Migraine Triggers: Alcohol
I have gotten pretty good at controlling my exposure to triggers that I don’t like much anyway. Chewing gum too much can aggravate my TMJ dysfunction, which in turn can trigger a migraine—luckily I don’t much like chomping on bubblegum, so this isn’t a problem for me.
(The sugar substitute that almost every single gum brand now uses is rarely a problem in this context, too—I dislike chewing gum so am never tempted to chew a stick of minty freshness that will trigger a migraine because of the artificial sweetener.)
What isn’t as easy to control are the triggers that happen to be things I enjoy. I love staying up late on the weekends, but I know that switching up my sleep schedule too dramatically can mess with my head. I can usually refrain from altering my sleep patterns, but sometimes it’s tempting to stay out super-late at a concert. Sitting on the beach is so enjoyable to me in short bursts, but I am having such a pleasant time that I neglect to wear a big, floppy hat and sunglasses sometimes, not realizing (or not admitting?) that that sun I love so much is glaring across the beach and the water, probably triggering a migraine.
Probably highest on the list of triggers I don’t want to acknowledge is alcohol consumption. Many of this blog’s readers responded in droves to my post about saying goodbye to beer, so I’m sure just as many of you will know what it’s like to not be able to drink more than a few sips of any sort of alcohol if you go out on the town.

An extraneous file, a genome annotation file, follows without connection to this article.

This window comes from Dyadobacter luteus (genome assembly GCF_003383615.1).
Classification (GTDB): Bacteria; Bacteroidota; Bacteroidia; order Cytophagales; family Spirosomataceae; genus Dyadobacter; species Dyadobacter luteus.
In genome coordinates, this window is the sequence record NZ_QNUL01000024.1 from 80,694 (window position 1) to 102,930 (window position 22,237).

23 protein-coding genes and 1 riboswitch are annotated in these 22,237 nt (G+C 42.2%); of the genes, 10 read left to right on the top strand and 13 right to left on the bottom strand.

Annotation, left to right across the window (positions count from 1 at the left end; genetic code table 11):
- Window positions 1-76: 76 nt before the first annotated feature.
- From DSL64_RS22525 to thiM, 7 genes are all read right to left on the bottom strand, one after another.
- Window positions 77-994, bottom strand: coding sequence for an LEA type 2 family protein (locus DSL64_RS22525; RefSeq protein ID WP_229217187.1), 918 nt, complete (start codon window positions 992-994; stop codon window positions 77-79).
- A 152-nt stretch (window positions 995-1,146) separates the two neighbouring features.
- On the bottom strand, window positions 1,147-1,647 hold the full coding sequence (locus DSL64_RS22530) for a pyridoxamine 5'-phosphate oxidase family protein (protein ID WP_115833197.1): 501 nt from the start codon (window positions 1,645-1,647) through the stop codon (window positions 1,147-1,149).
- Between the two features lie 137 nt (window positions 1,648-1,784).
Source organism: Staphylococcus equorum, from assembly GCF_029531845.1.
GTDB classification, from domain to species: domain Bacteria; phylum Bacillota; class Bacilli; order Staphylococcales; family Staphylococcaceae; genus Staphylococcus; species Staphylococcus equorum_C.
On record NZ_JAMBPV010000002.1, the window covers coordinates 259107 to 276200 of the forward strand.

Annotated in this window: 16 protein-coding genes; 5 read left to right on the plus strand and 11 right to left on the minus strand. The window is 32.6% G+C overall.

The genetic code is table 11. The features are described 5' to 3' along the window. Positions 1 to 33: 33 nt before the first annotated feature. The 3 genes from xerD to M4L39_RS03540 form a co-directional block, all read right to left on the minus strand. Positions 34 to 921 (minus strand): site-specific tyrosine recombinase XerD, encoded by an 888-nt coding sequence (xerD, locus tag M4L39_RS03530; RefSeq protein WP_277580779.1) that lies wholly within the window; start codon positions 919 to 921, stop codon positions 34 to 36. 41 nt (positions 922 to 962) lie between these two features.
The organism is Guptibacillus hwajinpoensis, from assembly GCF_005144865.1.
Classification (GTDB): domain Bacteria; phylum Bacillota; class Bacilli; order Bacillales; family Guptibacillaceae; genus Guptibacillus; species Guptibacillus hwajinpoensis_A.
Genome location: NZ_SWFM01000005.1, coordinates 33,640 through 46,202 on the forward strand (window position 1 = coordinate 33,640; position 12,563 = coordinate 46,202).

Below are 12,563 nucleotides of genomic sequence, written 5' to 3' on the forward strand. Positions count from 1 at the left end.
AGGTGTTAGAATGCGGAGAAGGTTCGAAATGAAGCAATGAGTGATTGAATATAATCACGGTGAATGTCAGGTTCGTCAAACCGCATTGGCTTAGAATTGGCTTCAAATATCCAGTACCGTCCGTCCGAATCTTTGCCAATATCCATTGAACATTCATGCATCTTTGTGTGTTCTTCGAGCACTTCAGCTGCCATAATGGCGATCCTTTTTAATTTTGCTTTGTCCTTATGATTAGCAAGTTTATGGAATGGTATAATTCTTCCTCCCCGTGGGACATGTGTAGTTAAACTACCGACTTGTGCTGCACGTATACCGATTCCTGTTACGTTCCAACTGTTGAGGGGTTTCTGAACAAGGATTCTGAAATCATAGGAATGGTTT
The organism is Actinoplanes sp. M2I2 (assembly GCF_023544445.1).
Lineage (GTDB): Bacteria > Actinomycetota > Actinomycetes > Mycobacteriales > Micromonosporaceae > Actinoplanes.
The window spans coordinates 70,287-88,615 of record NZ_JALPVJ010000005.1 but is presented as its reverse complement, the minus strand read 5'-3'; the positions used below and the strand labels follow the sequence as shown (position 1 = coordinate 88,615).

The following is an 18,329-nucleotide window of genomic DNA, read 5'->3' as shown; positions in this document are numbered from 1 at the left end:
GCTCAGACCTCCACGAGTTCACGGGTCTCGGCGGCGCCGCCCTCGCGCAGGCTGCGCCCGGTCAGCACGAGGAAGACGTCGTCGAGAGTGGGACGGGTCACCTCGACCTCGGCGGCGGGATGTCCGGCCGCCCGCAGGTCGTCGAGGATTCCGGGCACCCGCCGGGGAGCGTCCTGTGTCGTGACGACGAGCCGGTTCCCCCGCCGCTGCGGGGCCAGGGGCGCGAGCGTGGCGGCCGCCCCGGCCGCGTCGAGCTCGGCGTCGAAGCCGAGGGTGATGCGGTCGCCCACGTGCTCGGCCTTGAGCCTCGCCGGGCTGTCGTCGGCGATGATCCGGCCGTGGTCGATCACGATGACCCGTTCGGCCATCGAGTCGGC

For a long time, alcohol didn’t seem to be a trigger for me. While I was never in my wildest dreams a big drinker, I used to be able to get tipsy with the rest of them. In graduate school, I could go out a few nights a week (consuming alcohol about half to a third of those going-out nights) and wake up the next day feeling fine and ready for class.
Things seemed to change as I approached 30. I’m now 31 and have to play it really, really safe, being careful to limit myself if I can’t resist the urge to imbibe. Even writing “can’t resist” suggests that I am some sort of out-of-control alcoholic, which is far from the case. I’d say 2-3 times a month I am out at a concert or at a party and think of how refreshing a cool beverage could be. Usually I resist.
But sometimes I don’t.
And here’s the tricky thing about the alcohol trigger—well, about most migraine triggers, really—sometimes they result in a vicious migraine attack, and sometimes they don’t. The week after my period I might be able to split a bottle of white wine with a friend and wake up ready and rollin’ to go at 8 AM. Other times (say, during my period itself) I can have half a glass of that same wine and wake up at 11 AM with a pounding, unrelenting migraine. Blame it on the alcohol (and probably the late night that went along with it!).
How do you know when to take the risk and when not to? Is it ever worth it? What have you discovered about the relationship between your migraine disease and alcohol consumption? Are any types of alcohol better tolerated than others?
Have you taken our Migraine In America Survey yet?